1956 Chevrolet Corvette
8-cyl. 265cid/210hp 4bbl
With an experienced team and a lot of data.
1956 marked the first major facelift for the first-generation (C1) Chevrolet Corvette. The recessed, grate-covered headlights of the 1953-55 model were replaced with more pronounced headlights, while the chrome belt running down the side was ditched in favor of large, scalloped panels tracing their way back from the front fenders.
Out back, the rear corners lost their fins, and the taillights were integrated into the rear fenders. The rear license plate frame was also moved from a cut-in on the trunk to below the rear bumper, allowing the trunk to have a cleaner look.
Chevrolet further made the Corvette more livable with actual roll-up side windows as opposed to the clip-un units from the 1953-55 models. It also featured an improved convertible top and a power-operated top became optional. This meant the Corvette no longer technically qualified as a “roadster,” but instead as a “convertible.”
In the cabin, things were largely unchanged from the 1955 model, save for a new steering wheel design, and the shifter was moved to the top of the transmission hump with an updated frame around it.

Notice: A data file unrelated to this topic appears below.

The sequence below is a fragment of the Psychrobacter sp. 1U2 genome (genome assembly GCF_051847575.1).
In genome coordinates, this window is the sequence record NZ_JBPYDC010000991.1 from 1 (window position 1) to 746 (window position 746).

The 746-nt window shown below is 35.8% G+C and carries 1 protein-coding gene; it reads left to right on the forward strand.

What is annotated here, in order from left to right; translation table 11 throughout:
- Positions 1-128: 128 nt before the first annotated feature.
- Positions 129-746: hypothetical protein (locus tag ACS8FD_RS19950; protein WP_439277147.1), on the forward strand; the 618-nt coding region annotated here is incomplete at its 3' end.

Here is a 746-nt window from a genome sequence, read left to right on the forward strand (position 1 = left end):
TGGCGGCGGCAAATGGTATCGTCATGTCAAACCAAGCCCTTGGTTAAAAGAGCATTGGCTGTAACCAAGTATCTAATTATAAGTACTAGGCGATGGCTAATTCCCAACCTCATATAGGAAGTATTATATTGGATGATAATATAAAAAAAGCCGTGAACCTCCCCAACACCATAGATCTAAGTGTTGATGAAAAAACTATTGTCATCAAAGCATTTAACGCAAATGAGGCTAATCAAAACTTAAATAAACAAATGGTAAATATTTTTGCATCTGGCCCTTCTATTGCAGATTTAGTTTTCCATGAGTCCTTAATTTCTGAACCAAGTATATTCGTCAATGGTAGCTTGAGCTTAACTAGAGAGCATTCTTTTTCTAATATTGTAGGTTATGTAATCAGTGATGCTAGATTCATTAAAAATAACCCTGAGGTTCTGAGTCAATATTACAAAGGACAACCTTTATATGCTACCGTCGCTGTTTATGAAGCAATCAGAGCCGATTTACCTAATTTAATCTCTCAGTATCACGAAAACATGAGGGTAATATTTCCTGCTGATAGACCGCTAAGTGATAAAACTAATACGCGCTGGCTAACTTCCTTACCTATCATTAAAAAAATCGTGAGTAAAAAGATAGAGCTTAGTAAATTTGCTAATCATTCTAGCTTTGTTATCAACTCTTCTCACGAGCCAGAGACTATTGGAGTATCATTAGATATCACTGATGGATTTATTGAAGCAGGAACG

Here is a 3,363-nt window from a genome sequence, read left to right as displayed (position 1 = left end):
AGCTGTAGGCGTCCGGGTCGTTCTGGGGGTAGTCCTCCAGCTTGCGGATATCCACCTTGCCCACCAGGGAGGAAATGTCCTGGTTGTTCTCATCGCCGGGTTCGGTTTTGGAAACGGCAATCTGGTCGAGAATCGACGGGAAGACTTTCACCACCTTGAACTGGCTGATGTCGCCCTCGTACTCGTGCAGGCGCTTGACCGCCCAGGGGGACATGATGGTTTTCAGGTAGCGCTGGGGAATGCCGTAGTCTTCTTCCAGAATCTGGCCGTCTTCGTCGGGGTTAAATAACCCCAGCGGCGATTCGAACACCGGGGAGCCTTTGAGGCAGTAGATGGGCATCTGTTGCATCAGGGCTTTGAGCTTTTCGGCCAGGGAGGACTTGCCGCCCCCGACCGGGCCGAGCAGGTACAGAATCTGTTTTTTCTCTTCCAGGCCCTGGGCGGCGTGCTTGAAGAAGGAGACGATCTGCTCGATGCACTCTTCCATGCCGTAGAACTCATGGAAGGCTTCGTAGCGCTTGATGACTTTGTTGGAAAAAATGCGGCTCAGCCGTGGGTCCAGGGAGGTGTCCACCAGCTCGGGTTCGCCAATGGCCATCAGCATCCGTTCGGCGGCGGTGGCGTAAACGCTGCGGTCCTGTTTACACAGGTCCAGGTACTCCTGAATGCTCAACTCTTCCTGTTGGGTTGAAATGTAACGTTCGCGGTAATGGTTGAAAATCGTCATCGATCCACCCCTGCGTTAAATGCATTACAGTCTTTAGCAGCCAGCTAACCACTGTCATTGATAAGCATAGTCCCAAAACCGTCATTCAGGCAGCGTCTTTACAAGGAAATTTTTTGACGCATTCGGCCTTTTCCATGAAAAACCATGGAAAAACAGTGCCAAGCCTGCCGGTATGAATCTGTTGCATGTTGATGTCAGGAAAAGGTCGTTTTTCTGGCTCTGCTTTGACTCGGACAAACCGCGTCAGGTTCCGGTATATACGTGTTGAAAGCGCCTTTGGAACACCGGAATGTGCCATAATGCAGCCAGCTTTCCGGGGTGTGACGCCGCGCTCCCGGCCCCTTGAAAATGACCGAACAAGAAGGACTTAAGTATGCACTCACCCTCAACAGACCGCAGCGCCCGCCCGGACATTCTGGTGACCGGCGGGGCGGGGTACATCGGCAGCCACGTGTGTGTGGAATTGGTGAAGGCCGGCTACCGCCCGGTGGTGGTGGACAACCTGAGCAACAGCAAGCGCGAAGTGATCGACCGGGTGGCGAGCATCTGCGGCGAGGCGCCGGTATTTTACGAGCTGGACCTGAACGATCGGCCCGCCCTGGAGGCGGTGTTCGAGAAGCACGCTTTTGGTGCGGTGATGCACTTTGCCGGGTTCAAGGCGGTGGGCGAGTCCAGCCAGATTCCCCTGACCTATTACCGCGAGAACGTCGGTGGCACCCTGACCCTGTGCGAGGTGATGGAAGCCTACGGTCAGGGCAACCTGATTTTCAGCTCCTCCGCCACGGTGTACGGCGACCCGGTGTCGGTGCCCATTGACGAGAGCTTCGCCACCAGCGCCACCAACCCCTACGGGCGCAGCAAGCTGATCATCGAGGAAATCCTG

Under the hood, the inline-six was phased out in favor of the carried-over 265 cid V-8, but there were now three versions. The base variant offered featured a single 4-barrel carburetor and made 210 hp. Buyers could also opt for a twin 4-bbl carb setup that put out 225 hp. The range-topping V-8 also had dual quads as well as a high-lift camshaft, resulting in an output of 240 hp.
General Motors made 3,467 Corvettes for the 1956 model year, making it the third rarest year in terms of production numbers. GM successfully made the Corvette more appealing to buyers from two ends. First, with proper roll-up windows and improved top, the Corvette was more livable and practical. Second, with the deletion of the six-cylinder engine in favor of an expanded range of V-8s, the Corvette was finally gaining more legitimate performance credentials.